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Republicans make last-minute appeal in effort to be on primary ballot in Governor's race

 One of the petition sheets submitted by a petition circulator deemed to have submitted numerous fraudulent signatures
Complaint filed with Michigan Supreme Court by Donna Brandenburg
One of the petition sheets submitted by a petition circulator deemed to have submitted numerous fraudulent signatures

Efforts have come down to the wire for several Republican gubernatorial hopefuls trying to get on their party's primary ballot.

The statutory deadline for the Michigan Secretary of State to finalize this year's ballots is Friday. On Thursday, Donna Brandenburg, Perry Johnson, and Michael Markey filed pleadings with the Michigan Supreme Court to be included in the GOP candidate field.

They asked the court to either order their names added to the ballots, or extend the time period for the finalization of ballots. The state set June 3 as the deadline so it has enough time to get ballots to overseas and military voters.

Brandenburg, Johnson, and Markey, as well as James Craig, and Michael Brown, were among candidates who had been left off the ballot because election officials determined they hadn't submitted enough valid petition signatures.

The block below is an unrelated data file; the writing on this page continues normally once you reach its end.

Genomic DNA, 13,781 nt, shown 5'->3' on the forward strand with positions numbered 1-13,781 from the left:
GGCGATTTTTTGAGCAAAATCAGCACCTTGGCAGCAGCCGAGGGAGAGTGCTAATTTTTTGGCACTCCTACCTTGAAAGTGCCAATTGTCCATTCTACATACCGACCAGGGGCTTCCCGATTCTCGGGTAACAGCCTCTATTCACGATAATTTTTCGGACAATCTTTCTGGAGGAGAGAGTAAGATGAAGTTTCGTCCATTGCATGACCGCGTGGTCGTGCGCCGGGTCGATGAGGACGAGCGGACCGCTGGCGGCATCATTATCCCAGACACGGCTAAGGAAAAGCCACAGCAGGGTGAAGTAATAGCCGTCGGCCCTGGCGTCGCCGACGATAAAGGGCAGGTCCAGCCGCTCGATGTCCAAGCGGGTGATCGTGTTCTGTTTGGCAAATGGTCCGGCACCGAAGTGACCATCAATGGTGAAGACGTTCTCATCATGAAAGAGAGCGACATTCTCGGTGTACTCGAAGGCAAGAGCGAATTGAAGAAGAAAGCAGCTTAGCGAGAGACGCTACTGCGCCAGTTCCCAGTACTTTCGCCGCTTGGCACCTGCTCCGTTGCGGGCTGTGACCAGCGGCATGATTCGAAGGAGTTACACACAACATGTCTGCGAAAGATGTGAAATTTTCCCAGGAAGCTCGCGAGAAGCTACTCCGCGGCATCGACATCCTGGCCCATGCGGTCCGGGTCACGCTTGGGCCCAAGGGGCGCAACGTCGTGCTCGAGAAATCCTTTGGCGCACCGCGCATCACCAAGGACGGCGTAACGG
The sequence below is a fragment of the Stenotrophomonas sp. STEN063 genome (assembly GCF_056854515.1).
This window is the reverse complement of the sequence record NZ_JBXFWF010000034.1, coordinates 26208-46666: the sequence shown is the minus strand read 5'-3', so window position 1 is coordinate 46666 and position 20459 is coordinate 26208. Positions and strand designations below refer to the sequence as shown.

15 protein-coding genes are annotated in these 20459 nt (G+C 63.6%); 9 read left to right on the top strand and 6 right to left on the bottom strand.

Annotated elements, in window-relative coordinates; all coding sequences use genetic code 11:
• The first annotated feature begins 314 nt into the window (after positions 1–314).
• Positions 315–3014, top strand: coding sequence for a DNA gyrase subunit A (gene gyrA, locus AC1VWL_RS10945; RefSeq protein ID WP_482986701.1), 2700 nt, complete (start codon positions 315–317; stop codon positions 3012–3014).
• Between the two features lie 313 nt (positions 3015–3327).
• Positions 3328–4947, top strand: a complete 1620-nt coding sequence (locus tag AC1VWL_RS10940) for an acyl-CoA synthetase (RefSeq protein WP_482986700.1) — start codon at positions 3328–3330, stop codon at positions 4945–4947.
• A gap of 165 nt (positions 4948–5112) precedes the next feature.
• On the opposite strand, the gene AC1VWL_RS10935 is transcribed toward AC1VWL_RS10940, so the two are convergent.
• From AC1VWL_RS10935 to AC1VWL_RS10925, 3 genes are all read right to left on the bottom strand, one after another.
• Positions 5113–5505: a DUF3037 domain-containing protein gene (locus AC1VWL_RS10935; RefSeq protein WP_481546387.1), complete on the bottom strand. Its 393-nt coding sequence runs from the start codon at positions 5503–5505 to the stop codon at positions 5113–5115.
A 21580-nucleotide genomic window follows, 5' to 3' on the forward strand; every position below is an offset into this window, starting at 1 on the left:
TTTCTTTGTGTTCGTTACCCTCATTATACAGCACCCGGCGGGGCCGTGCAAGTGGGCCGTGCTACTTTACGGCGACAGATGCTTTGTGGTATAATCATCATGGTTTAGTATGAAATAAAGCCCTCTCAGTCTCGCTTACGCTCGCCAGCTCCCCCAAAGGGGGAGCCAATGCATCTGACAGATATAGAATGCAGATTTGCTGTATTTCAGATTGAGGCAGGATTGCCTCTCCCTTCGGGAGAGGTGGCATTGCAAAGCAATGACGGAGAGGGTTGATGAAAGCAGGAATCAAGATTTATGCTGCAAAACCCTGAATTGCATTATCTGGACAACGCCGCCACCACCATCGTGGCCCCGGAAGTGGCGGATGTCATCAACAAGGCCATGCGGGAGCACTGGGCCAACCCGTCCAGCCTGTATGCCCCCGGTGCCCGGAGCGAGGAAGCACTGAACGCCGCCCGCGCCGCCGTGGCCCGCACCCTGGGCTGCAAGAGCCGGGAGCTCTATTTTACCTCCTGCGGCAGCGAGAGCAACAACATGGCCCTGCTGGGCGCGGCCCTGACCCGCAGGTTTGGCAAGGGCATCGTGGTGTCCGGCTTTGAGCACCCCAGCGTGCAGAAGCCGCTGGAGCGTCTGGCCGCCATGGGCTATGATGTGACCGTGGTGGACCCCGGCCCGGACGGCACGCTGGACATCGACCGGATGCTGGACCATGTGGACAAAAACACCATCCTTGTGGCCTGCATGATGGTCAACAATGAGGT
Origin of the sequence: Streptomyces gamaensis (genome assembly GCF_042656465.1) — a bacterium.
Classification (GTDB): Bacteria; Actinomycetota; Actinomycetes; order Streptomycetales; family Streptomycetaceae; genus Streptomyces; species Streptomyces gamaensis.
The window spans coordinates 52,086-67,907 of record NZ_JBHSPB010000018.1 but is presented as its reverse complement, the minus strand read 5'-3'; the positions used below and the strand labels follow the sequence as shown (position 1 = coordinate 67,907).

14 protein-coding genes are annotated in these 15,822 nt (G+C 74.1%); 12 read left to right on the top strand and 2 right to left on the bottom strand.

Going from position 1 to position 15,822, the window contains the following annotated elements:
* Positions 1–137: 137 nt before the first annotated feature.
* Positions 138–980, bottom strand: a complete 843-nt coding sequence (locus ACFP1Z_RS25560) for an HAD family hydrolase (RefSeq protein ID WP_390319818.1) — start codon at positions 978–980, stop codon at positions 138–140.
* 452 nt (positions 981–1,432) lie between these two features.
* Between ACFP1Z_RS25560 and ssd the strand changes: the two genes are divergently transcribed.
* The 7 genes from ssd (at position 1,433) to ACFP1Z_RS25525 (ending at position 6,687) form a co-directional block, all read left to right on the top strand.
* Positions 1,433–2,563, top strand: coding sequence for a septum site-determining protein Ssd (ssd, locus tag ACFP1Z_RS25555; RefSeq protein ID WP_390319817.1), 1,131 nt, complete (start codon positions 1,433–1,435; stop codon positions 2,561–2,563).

State elections bureau staff said signature-gatherers for some candidates engaged in fraud, and after discounting fraudulent signatures, the candidates did not have enough legitimate signatures remaining to meet the 15,000 signature threshold required to run in the Republican primary.

But candidates appealing to the state supreme court argue, among other claims, that the Bureau of Elections failed to compare all the submitted signatures to those in the Qualified Voter File maintained by the Secretary of State.

The Bureau of Elections said it compared about 7,000 of 68,000 suspected fake signatures to the voter file and confirmed the signatures were invalid. The Bureau recommended the Michigan Board of State Canvassers declare the candidates ineligible to be on the ballot. The Board deadlocked along party lines, 2-2, which resulted in the recommendation carrying.

Candidate James Craig, a former Detroit Police chief whose case was tossed by state Court of Claims Thursday, said he also planned to appeal to the Supreme Court, but his pleadings were not listed as received by the court as of late Thursday.

Michael Brown elected to drop out of the race.

If the Supreme Court does not intervene, five GOP gubernatorial candidates will be on the ballot for the upcoming primary. They include Norton Shores businesswoman Tudor Dixon, Ottawa County real estate agent Ryan Kelley, Farmington Hills pastor Ralph Rebandt, Bloomfield Hills businessman Kevin Rinke and Kalamazoo chiropractor Garrett Soldano.

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